|System: Xbox 360|
|Dev: Remedy Entertainment|
|Screen Resolution: 480p-1080p|
by Adam Dodd
Alan Wake might not have seen the sales it deserved, but that's not stopping developer Remedy from bring us another installment in the "psychological thriller" series. The original game followed horror author Alan Wake, inspired by Stephen King—the game even made several references to the renowned author—who finds himself in a strange and deadly world where his wife has gone missing and a darkness is trying to hunt him down. Alan used light to peel away the shadows, leaving his enemies vulnerable so he could finish them off. All this returns in the downloadable follow-up, Alan Wake's American Nightmare. Be warned, there are spoilers ahead.
American Nightmare takes place two years after the events in the first game. Alan's been missing since he sealed himself in the Dark Place under Cauldron Lake, and, in his absence, the townsfolk have crafted an urban legend based on a doppelganger of the author called Mr. Scratch. The legend feels like it was inspired by those grade-school Bloody Mary stories—if you utter Mr. Scratch's name three times, he'll come into this world and kill you Candyman-style.
Because crazy tales tend to come true in Alan's world, someone eventually tests out the urban legend and accidentally summons Mr. Scratch, who then goes on a murderous spree as he tries to find Wake's wife. It's up to Alan to follow the clues Mr. Scratch leaves him so he can hunt down the psycho before it's too late. The story—more specifically, the way it's told—has been heavily influenced by the themes and narratives in Robert Rodriguez and Quentin Tarantino's work, including From Dusk 'Til Dawn and Pulp Fiction.
Some of the major criticisms about the first game were the enclosed environments and the lack of variety in the weapons and enemies. This game promises to take on many of the issues fans had with Alan Wake and improve them here. This means American Nightmare will be more of an open world-type game, filled with collectibles like manuscript pages, radios, and TVs, all connected by a hub world you return to several times throughout the story. Content-wise, the campaign will be much longer than the average episode in Alan Wake, which normally took 1-2 hours to complete, and the episodic format will also be returning.
In the original game, Alan had to choose from a pretty limited arsenal of weapons that covered the basics, like a handgun, shotgun, and a rifle. More powerful versions of these weapons, like the pump action shotgun, eventually become available to help you with the stronger enemies. This time around, Wake will have all that and more, as he'll be able to equip a nail gun, military rifle, crossbow, and Uzis that he can use to vanquish any shadow-enshrouded townsfolk that come his way.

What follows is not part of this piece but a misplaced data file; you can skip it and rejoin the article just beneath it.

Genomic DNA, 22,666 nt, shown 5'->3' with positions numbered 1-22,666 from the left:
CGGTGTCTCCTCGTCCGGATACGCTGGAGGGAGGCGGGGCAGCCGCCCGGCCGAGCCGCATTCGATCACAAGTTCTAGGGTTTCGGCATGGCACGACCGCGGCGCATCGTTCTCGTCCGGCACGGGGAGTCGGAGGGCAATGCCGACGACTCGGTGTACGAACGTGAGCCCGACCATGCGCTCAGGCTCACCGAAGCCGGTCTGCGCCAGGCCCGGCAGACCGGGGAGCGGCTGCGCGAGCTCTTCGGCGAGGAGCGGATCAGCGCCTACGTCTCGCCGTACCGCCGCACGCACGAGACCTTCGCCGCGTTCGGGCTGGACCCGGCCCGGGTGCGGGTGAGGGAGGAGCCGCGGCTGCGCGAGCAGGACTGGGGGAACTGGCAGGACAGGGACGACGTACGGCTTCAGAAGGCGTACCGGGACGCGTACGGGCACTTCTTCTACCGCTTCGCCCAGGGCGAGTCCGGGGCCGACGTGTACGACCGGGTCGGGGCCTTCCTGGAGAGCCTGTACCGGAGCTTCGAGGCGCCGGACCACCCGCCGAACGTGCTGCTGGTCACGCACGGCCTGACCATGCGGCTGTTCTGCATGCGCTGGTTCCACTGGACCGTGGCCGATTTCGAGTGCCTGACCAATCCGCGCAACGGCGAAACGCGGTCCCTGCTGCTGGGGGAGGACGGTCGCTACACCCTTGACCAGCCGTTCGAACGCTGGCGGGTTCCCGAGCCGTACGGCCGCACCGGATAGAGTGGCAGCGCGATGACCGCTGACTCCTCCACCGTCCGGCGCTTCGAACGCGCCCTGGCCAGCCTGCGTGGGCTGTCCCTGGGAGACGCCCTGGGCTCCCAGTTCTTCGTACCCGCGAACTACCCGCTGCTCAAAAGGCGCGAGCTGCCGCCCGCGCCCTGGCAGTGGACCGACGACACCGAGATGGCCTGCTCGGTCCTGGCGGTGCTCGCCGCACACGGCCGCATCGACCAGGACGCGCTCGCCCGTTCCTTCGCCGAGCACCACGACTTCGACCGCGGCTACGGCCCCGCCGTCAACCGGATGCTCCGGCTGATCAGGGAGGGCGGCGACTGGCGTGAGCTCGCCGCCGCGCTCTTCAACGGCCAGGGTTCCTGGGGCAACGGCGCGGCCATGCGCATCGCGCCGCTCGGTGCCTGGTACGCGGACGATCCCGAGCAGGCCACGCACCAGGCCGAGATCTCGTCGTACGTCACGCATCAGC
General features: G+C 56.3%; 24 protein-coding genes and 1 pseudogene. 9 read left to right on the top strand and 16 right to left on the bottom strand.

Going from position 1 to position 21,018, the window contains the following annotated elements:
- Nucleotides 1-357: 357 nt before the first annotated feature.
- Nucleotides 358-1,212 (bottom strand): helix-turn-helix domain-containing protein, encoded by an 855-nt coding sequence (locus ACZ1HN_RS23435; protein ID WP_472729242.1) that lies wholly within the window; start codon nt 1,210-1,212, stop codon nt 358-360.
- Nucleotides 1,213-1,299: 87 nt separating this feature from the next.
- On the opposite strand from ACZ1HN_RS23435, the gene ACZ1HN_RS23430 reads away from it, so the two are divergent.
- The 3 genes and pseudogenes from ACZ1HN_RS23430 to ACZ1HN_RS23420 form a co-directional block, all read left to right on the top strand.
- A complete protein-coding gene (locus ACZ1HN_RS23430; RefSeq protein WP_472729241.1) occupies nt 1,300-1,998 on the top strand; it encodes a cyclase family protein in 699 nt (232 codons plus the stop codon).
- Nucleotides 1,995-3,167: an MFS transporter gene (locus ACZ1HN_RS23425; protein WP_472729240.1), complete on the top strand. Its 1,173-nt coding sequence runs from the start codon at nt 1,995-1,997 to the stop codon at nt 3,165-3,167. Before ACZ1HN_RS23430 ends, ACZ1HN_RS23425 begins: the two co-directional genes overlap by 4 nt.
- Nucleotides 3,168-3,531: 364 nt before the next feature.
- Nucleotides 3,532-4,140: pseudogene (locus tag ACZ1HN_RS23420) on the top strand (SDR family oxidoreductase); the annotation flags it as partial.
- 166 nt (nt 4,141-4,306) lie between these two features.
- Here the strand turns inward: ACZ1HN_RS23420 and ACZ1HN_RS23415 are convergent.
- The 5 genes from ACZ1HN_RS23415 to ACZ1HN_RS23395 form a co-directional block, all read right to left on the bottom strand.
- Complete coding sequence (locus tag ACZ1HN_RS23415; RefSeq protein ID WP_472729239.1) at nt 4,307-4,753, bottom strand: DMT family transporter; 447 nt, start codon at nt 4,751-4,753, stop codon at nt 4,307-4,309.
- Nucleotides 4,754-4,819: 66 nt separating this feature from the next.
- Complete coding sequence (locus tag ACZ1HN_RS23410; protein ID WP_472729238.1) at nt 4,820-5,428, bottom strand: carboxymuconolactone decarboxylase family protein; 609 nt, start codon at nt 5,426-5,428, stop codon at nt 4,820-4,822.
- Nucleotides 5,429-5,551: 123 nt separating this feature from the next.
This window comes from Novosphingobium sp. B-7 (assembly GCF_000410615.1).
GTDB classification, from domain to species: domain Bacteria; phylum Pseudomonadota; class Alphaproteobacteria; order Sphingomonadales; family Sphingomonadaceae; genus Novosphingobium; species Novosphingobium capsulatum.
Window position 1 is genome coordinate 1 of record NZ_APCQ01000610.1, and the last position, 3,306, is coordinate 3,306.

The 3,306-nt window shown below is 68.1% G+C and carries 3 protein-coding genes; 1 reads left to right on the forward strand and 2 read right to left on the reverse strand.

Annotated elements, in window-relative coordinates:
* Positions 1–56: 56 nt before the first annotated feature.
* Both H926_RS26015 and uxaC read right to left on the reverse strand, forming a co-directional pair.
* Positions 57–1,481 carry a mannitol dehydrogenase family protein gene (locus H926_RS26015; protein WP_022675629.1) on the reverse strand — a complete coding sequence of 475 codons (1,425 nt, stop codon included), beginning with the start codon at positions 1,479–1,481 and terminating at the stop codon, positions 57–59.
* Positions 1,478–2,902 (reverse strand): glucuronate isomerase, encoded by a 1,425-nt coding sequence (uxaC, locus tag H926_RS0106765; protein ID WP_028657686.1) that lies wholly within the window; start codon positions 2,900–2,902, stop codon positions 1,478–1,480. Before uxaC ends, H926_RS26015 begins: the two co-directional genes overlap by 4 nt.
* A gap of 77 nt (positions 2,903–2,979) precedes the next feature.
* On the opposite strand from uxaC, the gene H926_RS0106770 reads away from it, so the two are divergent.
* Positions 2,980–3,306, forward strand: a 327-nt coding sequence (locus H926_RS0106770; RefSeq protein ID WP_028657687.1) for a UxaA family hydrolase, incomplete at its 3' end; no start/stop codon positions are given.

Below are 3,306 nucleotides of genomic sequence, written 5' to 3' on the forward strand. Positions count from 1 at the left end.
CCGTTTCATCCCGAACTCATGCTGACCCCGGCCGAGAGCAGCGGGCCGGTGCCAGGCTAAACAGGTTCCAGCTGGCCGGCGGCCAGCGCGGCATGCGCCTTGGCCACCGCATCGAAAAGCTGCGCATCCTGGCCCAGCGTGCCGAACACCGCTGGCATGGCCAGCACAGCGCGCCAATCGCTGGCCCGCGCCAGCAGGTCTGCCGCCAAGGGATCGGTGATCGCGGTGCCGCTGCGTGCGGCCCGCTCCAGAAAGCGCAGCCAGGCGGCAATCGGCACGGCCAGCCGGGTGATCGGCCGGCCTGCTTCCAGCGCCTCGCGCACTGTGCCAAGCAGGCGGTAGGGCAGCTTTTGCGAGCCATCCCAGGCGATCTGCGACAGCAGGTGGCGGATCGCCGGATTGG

You'll need all of these new weapons to take out the multiple new enemy types that are being introduced in American Nightmare, including the Birdmen, enemies that are made up of ravens and who can jump great lengths and cause a lot of damage with their vicious talons. Another new enemy is the Splitter, which splits into two Taken when you flash it with light (hence the name). These guys have no shadowy barriers protecting them so it's safe to take them out without using your light. There's also the Grenadier, a ranged enemy that tosses grenades from a distance, and the massive Biker that usually wields large hammers or pickaxes. They're the tanks of the Taken, so it's best to keep your distance if at all possible.
A brand new mode that's being introduced in American Nightmare is "Fight 'Til Dawn," which pits you against waves of progressively stronger enemies as you fight to survive until daybreak. Think of it as Alan Wake's answer to Left 4 Dead's Survival mode or Halo's Firefight. At launch, the game will come packed with five maps for this mode: Trailer Park, Ghost Town, Cemetery, Caves, and Oil Field, but there's a pretty good chance that number will grow with post-release DLC.
Alan Wake's American Nightmare might not take as long to beat as the game that started it all, but there's no denying the sheer amount of content Remedy is packing onto the arcade release. The story is new, as are some of the characters, weapons, enemies, and the intriguing "Fight 'Til Dawn" mode promises something to keep you occupied long after the story is over. Alan Wake 2 might still be a few years off, but this is more than enough to keep fans occupied until we hear more about Wake's next big adventure—one that I can only hope include a cooperative "Fight 'Til Dawn" mode.
CCC Contributing Writer